Henry Shefflin scored a goal. Martin Comerford, by far the more talented soccer player, created it for him. The game ended in a draw; Drimnagh Castle won the replay in Dublin. And really that ought to have been where this story ended, with Shefflin spending the rest of his sporting existence as a big and slow, if accurate, forward for Ballyhale Shamrocks and Comerford passing a decade of Sunday mornings scoring goals for Freebooters in the Kilkenny and District League, watched by excited attendances consisting of two men and a dog.
But it didn’t. That was 19 years and a combined 16 All Ireland medals ago. Goes to show you never can tell.
Within two years Shefflin’s career was headed for the stratosphere. Kilkenny beat Galway in the All-Ireland U21 final in Tullamore that September and he was the main man, the top scorer, the number 14. The number 24, down on the programme as Duine Eile, was one M Comerford. It wasn’t so much he was an afterthought, according to Richie Power, the Kilkenny manager, more that the small ball wasn’t his game at the time.
“We knew all about Martin. We’d gone to him at the start of the year but he was tied up with Freebooters. We drove on without him. But he was playing well with O’Loughlins and when the soccer was over we had no hesitation bringing him in. He was a player we wanted and he’d have been very close to the starting lineup but for the soccer.”
By 2002, they were back sharing a pitch under Brian Cody and would continue to do so for the next seven years. They were quite the pairing: Shefflin the most important Kilkenny forward of the noughties, Comerford the second most important Kilkenny forward. Not that they were a double act, quite the reverse; they each did their own thing. But it was in doing his own thing that Comerford made the space for Shefflin to do his.
His lankiness, startled-fawn running style and general ungainliness led many people to underestimate his importance. Donal O’Grady was not among them. The other Kilkenny forwards he respected; Comerford he feared. “Don’t let him get the ball in his hand,” he used to warn his defenders. Sound advice. They never knew what Comerford would do in possession. Neither did Comerford. That, of course, made him even more dangerous.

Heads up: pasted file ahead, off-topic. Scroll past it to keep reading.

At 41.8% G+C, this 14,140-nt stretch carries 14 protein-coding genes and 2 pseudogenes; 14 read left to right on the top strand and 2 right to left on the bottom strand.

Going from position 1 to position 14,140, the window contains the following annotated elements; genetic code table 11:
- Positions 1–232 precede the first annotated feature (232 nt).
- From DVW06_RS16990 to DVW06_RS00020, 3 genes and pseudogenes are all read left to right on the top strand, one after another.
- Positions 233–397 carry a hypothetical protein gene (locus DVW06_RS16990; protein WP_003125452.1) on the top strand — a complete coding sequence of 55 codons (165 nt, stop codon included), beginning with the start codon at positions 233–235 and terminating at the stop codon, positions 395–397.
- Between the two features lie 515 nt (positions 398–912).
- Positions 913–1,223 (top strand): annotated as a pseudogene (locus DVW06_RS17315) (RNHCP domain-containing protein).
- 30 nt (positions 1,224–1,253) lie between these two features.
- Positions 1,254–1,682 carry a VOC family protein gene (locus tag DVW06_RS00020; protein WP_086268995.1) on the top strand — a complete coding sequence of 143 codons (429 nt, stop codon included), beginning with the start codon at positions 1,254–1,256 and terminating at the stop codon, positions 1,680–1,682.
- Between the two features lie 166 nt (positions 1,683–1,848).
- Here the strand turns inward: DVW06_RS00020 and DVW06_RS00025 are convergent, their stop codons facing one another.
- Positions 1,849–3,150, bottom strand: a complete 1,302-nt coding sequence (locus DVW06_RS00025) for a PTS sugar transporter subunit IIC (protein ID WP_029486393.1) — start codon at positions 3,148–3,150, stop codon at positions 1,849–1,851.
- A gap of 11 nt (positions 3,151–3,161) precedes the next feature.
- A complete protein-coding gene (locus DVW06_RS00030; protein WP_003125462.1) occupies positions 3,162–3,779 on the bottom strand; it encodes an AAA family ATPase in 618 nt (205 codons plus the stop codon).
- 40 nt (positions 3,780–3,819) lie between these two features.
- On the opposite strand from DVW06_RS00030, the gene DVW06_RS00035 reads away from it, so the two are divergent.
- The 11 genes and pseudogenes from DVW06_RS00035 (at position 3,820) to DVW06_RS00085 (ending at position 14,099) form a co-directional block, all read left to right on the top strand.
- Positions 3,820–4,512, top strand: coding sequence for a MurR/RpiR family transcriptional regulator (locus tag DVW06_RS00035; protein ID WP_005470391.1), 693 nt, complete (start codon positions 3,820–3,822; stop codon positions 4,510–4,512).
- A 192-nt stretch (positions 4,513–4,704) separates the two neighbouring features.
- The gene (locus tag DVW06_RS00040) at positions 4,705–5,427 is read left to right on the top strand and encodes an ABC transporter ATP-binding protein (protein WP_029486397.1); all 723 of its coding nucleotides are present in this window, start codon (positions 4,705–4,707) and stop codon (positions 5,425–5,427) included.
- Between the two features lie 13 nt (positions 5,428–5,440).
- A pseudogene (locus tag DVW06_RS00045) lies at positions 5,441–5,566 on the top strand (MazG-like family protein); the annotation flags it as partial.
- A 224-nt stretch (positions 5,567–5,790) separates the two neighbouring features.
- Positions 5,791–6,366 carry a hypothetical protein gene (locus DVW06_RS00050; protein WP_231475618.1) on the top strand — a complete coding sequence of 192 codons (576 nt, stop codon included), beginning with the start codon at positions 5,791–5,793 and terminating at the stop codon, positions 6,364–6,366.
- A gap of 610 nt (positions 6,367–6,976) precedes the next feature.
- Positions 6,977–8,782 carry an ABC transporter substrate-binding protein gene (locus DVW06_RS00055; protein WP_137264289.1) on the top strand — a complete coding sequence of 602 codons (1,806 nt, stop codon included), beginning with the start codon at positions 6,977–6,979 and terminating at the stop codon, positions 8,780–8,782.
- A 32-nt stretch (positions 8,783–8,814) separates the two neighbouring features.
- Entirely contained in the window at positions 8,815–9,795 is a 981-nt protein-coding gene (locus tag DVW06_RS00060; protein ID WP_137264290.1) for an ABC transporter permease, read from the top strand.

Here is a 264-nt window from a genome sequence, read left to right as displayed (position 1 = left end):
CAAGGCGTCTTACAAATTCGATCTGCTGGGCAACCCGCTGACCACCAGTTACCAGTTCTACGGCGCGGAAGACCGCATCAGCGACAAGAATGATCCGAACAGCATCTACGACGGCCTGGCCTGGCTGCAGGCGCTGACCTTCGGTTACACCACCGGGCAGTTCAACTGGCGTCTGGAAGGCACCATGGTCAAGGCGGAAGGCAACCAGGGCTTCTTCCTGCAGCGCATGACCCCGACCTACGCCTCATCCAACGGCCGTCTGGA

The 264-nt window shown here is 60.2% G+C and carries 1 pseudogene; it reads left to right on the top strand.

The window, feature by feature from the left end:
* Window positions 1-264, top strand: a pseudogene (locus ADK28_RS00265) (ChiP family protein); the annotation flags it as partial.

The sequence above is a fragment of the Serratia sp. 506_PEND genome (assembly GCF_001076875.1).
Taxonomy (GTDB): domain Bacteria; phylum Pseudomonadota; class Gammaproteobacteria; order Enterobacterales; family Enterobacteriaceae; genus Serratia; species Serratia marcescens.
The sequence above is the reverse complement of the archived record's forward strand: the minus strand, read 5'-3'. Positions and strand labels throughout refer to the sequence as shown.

For a man who wasn’t there to score he had more than his share of high days. The 1-4 that sank Cork in the 2003 All-Ireland final, the 2-4 against Dublin in the 2009 Leinster decider, the goal – a shot he sensibly bounced under Brendan Cummins in preference to trying to burst the net with – that clinched the four in a row.
His point-scoring record with Kilkenny would look substantially better if he’d converted the easy chances. Almost invariably, however, he’d put over the ones from improbable angles. It was part of what made him Martin Comerford. A career total of 6-64 from 41 appearances, or two points from play per match, is commendable going for a domestique.
Yet there was more to it. While Shefflin was idolised as an almost otherworldly being, Comerford was beloved for being himself. One of us. The disarming smile, the sense of fun, the ceaseless and cheerful struggle to overcome his imperfections. Compare with the affection Cormac Bonnar was held in by Tipperary folk during Babs Keating’s first coming. Players who aren’t artists and don’t pretend to be can be appreciated too.
Shefflin long ago became a public man; Comerford continues to be Comerford. They’ll share a pitch again tomorrow, Shefflin at the age of 37 chasing his seventh county medal, Comerford at the age of 38 looking for his fourth after hitting 1-3 against Rower Inistioge in the semi-final.
They remain shining lights for their clubs. In Ballyhale they sometimes have trouble getting Shefflin to ease back on the throttle. “He’s great to encourage the young lads, to tell them to try and get more out of themselves,” says Andy Moloney, joint-manager with Colm Bonnar.
“His fitness is second to none and in training we actually have to try and stop him doing too much.”
Similarly the work Comerford did with Kilkenny over the years is “still standing to him”, according to Aidan Fogarty, the O’Loughlins manager. “Martin leads from the front, on the field and off. He’s a great ambassador. ”
The St Kieran’s soccer strike force of 1997. Still going strong all these years later.